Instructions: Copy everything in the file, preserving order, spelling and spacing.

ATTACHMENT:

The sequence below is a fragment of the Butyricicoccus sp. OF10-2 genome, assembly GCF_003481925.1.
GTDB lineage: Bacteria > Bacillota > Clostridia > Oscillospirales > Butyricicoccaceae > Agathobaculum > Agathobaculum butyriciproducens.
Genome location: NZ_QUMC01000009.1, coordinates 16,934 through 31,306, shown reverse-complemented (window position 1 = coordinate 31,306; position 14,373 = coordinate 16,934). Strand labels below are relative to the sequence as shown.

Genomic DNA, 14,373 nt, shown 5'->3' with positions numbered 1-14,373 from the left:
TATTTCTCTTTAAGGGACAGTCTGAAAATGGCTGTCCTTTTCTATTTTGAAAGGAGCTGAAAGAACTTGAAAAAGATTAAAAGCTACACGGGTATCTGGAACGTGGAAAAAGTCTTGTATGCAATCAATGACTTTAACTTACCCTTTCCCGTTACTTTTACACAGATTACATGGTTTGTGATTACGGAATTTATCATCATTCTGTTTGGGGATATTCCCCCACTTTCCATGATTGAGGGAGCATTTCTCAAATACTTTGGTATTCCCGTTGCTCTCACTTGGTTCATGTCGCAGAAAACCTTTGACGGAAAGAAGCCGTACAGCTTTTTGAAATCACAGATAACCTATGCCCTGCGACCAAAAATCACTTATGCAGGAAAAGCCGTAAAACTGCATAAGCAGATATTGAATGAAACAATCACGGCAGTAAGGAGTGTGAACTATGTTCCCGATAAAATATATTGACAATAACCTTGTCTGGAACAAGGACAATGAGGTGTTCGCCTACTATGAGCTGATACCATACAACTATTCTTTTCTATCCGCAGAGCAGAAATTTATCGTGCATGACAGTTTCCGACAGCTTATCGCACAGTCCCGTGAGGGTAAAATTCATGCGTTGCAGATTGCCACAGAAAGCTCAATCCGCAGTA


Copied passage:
The sequence below is a fragment of the Butyricicoccus sp. OF10-2 genome, assembly GCF_003481925.1.
GTDB lineage: Bacteria > Bacillota > Clostridia > Oscillospirales > Butyricicoccaceae > Agathobaculum > Agathobaculum butyriciproducens.
Genome location: NZ_QUMC01000009.1, coordinates 16,934 through 31,306, shown reverse-complemented (window position 1 = coordinate 31,306; position 14,373 = coordinate 16,934). Strand labels below are relative to the sequence as shown.

Genomic DNA, 14,373 nt, shown 5'->3' with positions numbered 1-14,373 from the left:
TATTTCTCTTTAAGGGACAGTCTGAAAATGGCTGTCCTTTTCTATTTTGAAAGGAGCTGAAAGAACTTGAAAAAGATTAAAAGCTACACGGGTATCTGGAACGTGGAAAAAGTCTTGTATGCAATCAATGACTTTAACTTACCCTTTCCCGTTACTTTTACACAGATTACATGGTTTGTGATTACGGAATTTATCATCATTCTGTTTGGGGATATTCCCCCACTTTCCATGATTGAGGGAGCATTTCTCAAATACTTTGGTATTCCCGTTGCTCTCACTTGGTTCATGTCGCAGAAAACCTTTGACGGAAAGAAGCCGTACAGCTTTTTGAAATCACAGATAACCTATGCCCTGCGACCAAAAATCACTTATGCAGGAAAAGCCGTAAAACTGCATAAGCAGATATTGAATGAAACAATCACGGCAGTAAGGAGTGTGAACTATGTTCCCGATAAAATATATTGACAATAACCTTGTCTGGAACAAGGACAATGAGGTGTTCGCCTACTATGAGCTGATACCATACAACTATTCTTTTCTATCCGCAGAGCAGAAATTTATCGTGCATGACAGTTTCCGACAGCTTATCGCACAGTCCCGTGAGGGTAAAATTCATGCGTTGCAGATTGCCACAGAAAGCTCAATCCGCAGTA